One Nation Under Gold

One Nation Under Gold

How One Precious Metal Has Dominated the American Imagination for Four Centuries

Book - 2017
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Worshipped by Tea Party politicians but loathed by sane economists, gold has historically influenced American monetary policy and has exerted an often outsized influence on the national psyche for centuries. Now, acclaimed business writer James Ledbetter explores the tumultuous history and larger-than-life personalities--from George Washington to Richard Nixon--behind America's volatile relationship to this hallowed metal and investigates what this enduring obsession reveals about the American identity. Exhaustively researched and expertly woven, One Nation Under Gold begins with the nation's founding in the 1770s, when the new republic erupted with bitter debates over the implementation of paper currency in lieu of metal coins. Concerned that the colonies' thirteen separate currencies would only lead to confusion and chaos, some Founding Fathers believed that a national currency would not only unify the fledgling nation but provide a perfect solution for a country that was believed to be lacking in natural silver and gold resources. Animating the "Wild West" economy of the nineteenth century with searing insights, Ledbetter brings to vivid life the actions of Whig president Andrew Jackson, one of gold's most passionate advocates, whose vehement protest against a standardized national currency would precipitate the nation's first feverish gold rush. Even after the establishment of a national paper currency, the virulent political divisions continued, reaching unprecedented heights at the Democratic National Convention in 1896, when presidential aspirant William Jennings Bryan delivered the legendary "Cross of Gold" speech that electrified an entire convention floor, stoking the fears of his agrarian supporters. While Bryan never amassed a wide-enough constituency to propel his cause into the White House, America's stubborn attachment to gold persisted, wreaking so much havoc that FDR, in order to help rescue the moribund Depression economy, ordered a ban on private ownership of gold in 1933. In fact, so entrenched was the belief that gold should uphold the almighty dollar, it was not until 1973 that Richard Nixon ordered that the dollar be delinked from any relation to gold--completely overhauling international economic policy and cementing the dollar's global significance. More intriguing is the fact that America's exuberant fascination with gold has continued long after Nixon's historic decree, as in the profusion of late-night television ads that appeal to goldbug speculators that proliferate even into the present. One Nation Under Gold reveals as much about American economic history as it does about the sectional divisions that continue to cleave our nation, ultimately becoming a unique history about economic irrationality and its influence on the American psyche.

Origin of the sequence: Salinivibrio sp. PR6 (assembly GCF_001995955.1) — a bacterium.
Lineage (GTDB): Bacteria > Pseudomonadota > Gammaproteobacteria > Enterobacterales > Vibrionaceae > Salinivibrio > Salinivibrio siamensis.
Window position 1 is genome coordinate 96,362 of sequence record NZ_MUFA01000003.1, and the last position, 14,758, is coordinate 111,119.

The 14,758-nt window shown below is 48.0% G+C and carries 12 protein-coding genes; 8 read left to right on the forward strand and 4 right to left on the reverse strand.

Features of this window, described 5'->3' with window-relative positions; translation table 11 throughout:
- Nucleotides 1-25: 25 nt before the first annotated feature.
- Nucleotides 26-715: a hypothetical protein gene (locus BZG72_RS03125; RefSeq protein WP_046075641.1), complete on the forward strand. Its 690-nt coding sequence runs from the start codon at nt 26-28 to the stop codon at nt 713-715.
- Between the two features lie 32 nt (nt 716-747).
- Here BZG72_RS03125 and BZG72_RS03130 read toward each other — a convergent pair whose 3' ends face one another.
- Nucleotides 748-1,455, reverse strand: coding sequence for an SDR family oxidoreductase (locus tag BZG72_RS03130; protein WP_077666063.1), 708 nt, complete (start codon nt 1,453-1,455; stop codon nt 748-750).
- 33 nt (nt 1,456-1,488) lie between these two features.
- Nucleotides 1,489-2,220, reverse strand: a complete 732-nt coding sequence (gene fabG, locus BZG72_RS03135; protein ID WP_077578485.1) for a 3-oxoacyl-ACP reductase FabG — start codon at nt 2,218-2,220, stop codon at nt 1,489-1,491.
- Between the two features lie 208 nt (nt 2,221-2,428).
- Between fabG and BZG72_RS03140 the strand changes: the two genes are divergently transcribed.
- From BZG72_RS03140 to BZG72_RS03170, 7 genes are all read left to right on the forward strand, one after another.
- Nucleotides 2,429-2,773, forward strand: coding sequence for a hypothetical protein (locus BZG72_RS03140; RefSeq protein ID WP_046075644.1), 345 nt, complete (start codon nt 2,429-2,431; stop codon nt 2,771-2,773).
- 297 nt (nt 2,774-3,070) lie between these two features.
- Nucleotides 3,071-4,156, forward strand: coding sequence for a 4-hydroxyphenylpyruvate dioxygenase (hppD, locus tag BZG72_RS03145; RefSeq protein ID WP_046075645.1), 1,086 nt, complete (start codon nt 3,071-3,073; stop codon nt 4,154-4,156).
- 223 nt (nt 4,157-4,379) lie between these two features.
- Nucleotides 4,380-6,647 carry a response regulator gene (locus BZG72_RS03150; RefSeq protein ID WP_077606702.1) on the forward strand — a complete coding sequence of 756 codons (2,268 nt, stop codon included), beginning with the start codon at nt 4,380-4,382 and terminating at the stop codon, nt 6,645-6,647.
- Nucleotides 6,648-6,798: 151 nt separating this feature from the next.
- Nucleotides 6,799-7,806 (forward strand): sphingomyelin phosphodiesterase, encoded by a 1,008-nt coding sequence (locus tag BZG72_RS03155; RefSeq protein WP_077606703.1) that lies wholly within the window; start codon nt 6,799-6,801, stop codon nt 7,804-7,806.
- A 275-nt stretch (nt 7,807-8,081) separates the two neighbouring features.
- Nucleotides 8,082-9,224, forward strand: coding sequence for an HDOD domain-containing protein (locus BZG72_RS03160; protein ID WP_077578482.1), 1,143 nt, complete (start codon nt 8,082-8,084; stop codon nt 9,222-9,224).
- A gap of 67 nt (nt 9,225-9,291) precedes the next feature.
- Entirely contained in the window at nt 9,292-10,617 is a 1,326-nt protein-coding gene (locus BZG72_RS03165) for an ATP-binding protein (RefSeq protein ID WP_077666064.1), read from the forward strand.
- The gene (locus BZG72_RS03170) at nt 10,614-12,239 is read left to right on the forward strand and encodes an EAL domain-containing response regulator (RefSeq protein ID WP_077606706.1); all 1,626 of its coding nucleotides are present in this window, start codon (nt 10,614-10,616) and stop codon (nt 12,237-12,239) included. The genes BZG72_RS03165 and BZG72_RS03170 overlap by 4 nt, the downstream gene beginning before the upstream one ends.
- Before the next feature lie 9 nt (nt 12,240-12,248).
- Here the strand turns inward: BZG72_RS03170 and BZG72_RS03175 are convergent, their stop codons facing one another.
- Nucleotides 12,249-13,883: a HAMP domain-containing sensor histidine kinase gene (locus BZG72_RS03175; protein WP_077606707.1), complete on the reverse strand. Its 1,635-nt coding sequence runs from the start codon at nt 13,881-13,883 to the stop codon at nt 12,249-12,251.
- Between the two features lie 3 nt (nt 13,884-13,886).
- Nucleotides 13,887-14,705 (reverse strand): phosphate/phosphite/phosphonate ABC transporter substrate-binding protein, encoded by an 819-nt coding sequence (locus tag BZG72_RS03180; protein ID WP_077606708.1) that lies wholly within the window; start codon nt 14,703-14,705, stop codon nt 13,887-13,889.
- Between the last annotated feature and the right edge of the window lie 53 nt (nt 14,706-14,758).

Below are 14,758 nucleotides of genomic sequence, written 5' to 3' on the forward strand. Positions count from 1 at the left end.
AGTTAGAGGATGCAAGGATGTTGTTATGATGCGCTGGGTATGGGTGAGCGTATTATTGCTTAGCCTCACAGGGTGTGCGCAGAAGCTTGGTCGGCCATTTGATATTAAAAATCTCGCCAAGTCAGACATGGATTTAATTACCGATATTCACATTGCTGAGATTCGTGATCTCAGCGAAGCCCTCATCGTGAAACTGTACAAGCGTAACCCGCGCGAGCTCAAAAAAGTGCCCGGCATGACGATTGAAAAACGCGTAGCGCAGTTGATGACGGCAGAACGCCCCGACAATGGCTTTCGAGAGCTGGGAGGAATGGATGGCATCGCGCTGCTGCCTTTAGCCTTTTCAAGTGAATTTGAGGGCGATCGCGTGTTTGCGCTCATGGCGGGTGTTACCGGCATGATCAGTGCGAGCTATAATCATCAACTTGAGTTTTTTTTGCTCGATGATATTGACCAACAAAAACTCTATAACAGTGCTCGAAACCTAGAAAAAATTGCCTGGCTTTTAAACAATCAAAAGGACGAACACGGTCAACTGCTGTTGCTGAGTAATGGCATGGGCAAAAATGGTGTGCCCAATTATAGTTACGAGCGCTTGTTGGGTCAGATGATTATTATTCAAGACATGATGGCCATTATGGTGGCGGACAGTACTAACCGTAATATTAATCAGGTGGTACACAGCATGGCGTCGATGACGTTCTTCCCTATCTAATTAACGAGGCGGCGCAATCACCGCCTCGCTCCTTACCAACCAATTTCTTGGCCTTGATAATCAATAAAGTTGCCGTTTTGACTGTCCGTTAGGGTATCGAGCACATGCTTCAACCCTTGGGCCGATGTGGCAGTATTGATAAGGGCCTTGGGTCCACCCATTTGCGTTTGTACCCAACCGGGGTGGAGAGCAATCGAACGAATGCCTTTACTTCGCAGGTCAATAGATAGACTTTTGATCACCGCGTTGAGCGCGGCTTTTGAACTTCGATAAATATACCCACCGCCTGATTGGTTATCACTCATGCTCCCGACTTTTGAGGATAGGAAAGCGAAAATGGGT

Publisher: New York, NY : Liveright Publishing Corporation, [2017]
Edition: First edition.
ISBN: 9780871406835
Characteristics: xvii, 380 pages : illustrations ; 25 cm


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Apr 11, 2018

An interesting exploration of how the (current) most powerful economic has a fixation with gold. The book is a chronological narrative of the history of gold since the US Constitution in 1788 until nowadays. The historical events gives context and understanding of why gold is the backup or hedging asset by excellence, in contrast with the dollar as a fiat current.

A recommended reading to all of these that need to understand the value of gold in terms of economic, politic and social power.

Dec 31, 2017

Ledbetter pretty well disguised his ultra liberal political slant until the end. Finally seeing it, explained why he pretty much pooh poohs gold. Like all liberals, he stupidly feels that the government should control our lives and when something like cryptocurrencies surface, he is totally against it, even if it can truly benefit mankind. Anything we can keep out of control of government, bureaucrats, and banks is always good. Libs, however, don't like that.


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